14
$\begingroup$

Why can't just all anti-aromatic systems lose planarity (and hence conjugation) and be non-aromatic like cyclooctatetraene ?

Would they not be more stable that way? Because anti-aromatic systems tend to be highly destabilized.

What can be a good working rule to predict whether an anti-aromatic system will remain anti-aromatic or whether it will somehow manage to lose planarity and become non-aromatic?

$\endgroup$
  • 12
    $\begingroup$ All the anti-aromatic systems I can think of undergo distortions to avoid it. Can you provide some examples of the systems you are thinking of? $\endgroup$ – bon Feb 10 '16 at 10:10
  • $\begingroup$ @bon so you are saying that practically anti-aromatic systems do not exist. $\endgroup$ – Abhirikshma Feb 10 '16 at 12:54
  • 5
    $\begingroup$ I think that there is exactly one antiaromatic system (and its derivatives) known to mankind and that is cyclobutadiene — which is too strained to deplanarise in any way so it has to be planar. All other systems distort themselves as far as I know to avoid antiaromaticity — or in some cases such as the cyclopentadienyl cation, don’t even allow formation. $\endgroup$ – Jan Feb 10 '16 at 20:33
  • $\begingroup$ @Jan Apparently some cyclobutadiene derivatives are non-planar. onlinelibrary.wiley.com/doi/10.1002/anie.198002111/pdf $\endgroup$ – bon Feb 10 '16 at 21:28
  • 5
    $\begingroup$ @Jan Doesn't cyclobutadiene avoid being antiaromatic by distorting from a square structure to a rectangular structure with alternating single and double bonds? $\endgroup$ – ron Dec 13 '16 at 2:44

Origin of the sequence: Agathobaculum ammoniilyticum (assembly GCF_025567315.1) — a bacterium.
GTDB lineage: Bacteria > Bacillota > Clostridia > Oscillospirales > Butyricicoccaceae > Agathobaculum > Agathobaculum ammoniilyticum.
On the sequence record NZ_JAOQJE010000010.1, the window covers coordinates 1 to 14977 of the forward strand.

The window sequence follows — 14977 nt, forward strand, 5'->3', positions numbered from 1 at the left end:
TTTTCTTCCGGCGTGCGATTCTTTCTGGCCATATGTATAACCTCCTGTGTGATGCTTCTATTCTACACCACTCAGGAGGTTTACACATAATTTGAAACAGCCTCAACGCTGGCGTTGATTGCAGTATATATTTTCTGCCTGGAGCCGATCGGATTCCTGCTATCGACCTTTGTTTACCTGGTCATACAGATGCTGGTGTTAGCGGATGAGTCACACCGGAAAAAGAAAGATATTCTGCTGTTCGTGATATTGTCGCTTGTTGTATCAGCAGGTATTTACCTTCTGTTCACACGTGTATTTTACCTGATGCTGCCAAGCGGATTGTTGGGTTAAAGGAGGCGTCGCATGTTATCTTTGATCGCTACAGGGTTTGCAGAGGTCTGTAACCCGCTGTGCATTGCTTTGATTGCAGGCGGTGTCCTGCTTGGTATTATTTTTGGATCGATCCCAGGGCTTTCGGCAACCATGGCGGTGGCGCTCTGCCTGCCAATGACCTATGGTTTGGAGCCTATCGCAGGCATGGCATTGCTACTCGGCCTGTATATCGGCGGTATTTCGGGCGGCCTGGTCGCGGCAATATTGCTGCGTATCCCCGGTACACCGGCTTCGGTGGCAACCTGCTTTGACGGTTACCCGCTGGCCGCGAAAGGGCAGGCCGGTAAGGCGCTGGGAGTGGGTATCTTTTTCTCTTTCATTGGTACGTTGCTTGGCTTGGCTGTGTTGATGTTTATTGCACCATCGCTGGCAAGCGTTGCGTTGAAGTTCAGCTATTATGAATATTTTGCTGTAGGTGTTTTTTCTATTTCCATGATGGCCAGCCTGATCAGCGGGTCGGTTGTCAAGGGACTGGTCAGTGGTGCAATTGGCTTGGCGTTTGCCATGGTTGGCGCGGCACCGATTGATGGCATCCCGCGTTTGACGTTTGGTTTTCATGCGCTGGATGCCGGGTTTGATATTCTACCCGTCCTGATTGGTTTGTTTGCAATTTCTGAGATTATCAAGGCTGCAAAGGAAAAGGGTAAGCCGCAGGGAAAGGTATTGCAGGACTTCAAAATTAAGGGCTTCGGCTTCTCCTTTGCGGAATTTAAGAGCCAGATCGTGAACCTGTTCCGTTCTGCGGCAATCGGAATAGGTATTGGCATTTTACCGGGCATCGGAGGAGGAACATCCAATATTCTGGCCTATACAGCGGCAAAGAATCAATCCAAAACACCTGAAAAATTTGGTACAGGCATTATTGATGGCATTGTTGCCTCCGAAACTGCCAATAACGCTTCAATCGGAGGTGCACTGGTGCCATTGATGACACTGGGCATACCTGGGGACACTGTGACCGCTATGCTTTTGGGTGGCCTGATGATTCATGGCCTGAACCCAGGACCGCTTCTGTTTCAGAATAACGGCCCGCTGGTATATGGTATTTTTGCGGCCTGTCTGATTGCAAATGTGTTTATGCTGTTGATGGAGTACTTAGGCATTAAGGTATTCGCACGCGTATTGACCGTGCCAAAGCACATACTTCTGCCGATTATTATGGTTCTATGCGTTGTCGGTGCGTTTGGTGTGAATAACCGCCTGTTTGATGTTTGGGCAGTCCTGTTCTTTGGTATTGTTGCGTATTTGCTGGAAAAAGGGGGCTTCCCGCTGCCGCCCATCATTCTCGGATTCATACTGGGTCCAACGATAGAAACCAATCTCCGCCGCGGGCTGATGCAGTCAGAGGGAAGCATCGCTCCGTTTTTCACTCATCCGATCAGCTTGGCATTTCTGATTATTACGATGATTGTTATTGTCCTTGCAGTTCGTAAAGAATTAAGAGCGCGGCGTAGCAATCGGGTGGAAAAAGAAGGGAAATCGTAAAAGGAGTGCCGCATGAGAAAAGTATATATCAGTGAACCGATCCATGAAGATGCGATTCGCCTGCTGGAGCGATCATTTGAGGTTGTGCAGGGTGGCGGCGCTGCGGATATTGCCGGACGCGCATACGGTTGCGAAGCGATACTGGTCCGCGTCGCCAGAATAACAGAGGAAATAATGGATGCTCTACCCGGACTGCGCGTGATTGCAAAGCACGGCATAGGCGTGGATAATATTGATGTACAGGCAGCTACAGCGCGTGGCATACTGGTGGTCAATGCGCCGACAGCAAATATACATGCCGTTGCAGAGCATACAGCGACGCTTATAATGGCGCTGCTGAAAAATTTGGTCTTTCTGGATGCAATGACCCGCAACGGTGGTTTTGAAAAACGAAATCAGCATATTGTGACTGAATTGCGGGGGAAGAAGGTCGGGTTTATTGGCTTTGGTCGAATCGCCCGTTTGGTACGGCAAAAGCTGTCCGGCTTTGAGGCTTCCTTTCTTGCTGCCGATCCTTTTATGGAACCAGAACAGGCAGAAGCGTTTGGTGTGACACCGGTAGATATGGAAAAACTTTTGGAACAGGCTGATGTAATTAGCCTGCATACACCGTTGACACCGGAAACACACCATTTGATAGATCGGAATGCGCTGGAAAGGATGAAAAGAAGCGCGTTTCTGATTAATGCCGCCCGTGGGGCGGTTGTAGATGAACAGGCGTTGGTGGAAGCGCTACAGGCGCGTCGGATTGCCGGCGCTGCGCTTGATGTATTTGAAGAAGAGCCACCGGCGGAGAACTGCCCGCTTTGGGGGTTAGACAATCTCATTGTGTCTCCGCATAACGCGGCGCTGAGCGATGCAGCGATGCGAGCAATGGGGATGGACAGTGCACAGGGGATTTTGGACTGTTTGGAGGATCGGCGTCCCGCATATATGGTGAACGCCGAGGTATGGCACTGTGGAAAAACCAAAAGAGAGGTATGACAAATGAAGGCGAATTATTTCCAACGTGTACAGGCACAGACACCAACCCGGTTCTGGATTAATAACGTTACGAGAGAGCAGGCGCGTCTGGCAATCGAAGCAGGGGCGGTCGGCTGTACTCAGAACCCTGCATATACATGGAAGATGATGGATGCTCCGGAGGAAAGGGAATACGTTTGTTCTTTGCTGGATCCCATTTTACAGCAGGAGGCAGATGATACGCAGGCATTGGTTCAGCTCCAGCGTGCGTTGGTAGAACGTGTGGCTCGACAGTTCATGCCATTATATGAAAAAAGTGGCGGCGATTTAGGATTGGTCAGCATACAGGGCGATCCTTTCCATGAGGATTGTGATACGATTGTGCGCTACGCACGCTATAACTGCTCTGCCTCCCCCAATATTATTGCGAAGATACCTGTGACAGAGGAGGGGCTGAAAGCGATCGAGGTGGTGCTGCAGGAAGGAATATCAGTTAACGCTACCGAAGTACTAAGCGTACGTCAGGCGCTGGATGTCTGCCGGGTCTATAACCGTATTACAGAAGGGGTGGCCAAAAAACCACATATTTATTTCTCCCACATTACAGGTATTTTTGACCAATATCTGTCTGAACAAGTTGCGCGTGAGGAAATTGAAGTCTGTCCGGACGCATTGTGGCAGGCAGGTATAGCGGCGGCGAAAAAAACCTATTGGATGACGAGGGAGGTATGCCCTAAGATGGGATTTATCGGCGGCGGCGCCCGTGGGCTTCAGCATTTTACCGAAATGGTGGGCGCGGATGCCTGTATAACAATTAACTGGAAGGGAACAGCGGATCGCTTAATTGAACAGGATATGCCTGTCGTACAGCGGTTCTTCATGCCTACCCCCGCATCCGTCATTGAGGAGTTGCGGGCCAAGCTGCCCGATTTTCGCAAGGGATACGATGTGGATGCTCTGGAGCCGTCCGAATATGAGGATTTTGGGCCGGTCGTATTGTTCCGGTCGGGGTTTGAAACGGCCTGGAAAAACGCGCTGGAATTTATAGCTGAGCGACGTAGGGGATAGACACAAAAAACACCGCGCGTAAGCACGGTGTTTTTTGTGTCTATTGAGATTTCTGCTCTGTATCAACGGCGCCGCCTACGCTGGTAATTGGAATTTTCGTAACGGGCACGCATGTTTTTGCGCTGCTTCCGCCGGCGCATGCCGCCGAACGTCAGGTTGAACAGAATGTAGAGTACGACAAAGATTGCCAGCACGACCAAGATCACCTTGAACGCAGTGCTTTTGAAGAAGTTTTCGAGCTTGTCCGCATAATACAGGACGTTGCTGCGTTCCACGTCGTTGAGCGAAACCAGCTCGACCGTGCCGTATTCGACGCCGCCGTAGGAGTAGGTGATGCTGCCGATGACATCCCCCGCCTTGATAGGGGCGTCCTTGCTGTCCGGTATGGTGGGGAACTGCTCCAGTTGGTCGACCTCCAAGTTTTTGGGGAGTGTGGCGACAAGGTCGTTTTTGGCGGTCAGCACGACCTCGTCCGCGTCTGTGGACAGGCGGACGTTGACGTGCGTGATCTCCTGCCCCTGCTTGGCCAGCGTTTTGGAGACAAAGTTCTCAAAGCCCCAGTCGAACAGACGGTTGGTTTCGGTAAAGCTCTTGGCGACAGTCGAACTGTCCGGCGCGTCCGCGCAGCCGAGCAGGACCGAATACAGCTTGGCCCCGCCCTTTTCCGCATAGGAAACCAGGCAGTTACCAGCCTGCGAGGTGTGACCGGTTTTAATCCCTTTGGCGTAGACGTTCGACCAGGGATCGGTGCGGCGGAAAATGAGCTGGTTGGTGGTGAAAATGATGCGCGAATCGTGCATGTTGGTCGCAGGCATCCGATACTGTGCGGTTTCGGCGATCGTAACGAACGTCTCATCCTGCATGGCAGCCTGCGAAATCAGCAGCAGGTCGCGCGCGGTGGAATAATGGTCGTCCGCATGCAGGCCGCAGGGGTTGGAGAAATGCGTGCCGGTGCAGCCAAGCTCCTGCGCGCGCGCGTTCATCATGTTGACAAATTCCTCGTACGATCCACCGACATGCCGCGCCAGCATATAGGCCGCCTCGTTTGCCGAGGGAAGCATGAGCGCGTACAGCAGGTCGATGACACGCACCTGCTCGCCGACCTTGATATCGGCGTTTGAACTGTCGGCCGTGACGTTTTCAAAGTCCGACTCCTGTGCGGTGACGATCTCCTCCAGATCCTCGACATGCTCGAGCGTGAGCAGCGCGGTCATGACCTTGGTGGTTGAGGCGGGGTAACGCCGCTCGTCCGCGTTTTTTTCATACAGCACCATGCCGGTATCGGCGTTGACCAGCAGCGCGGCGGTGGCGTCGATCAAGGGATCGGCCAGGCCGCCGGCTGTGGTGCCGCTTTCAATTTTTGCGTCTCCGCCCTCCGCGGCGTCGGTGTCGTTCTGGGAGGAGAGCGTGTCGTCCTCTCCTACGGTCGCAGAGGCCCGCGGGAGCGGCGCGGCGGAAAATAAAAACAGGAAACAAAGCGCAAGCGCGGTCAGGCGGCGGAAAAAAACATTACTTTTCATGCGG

6
$\begingroup$

They do try to escape planarity if possible. As a simple example, consider cyclooctatetraene. It has 8 electrons, which is a non-Huckel number, considering it's a multiple of four, and would correspond to an antiaromatic system, if the ring was planar, and allowed delocalization. However, cyclooctatetraene isn't planar. It's rather "tub-shaped", as seen in this structure here:

enter image description here

Click the image for interactive 3-D model

The electrons aren't delocalised either. Cyclooctatetraene is known to add bromine, and generally behave like a cyclic polyalkene in many aspects.

The only cases where molecules don't escape planarity is when they cannot. This happens in the case of cyclobutadiene. Such a molecule is so small, it cannot be distorted to such extents. As a result, it remains planar, antiaromatic, and immensely unstable:

enter image description here

Click the image for interactive 3-D model

$\endgroup$

Your Answer

By clicking “Post Your Answer”, you agree to our terms of service, privacy policy and cookie policy

Not the answer you're looking for? Browse other questions tagged or ask your own question.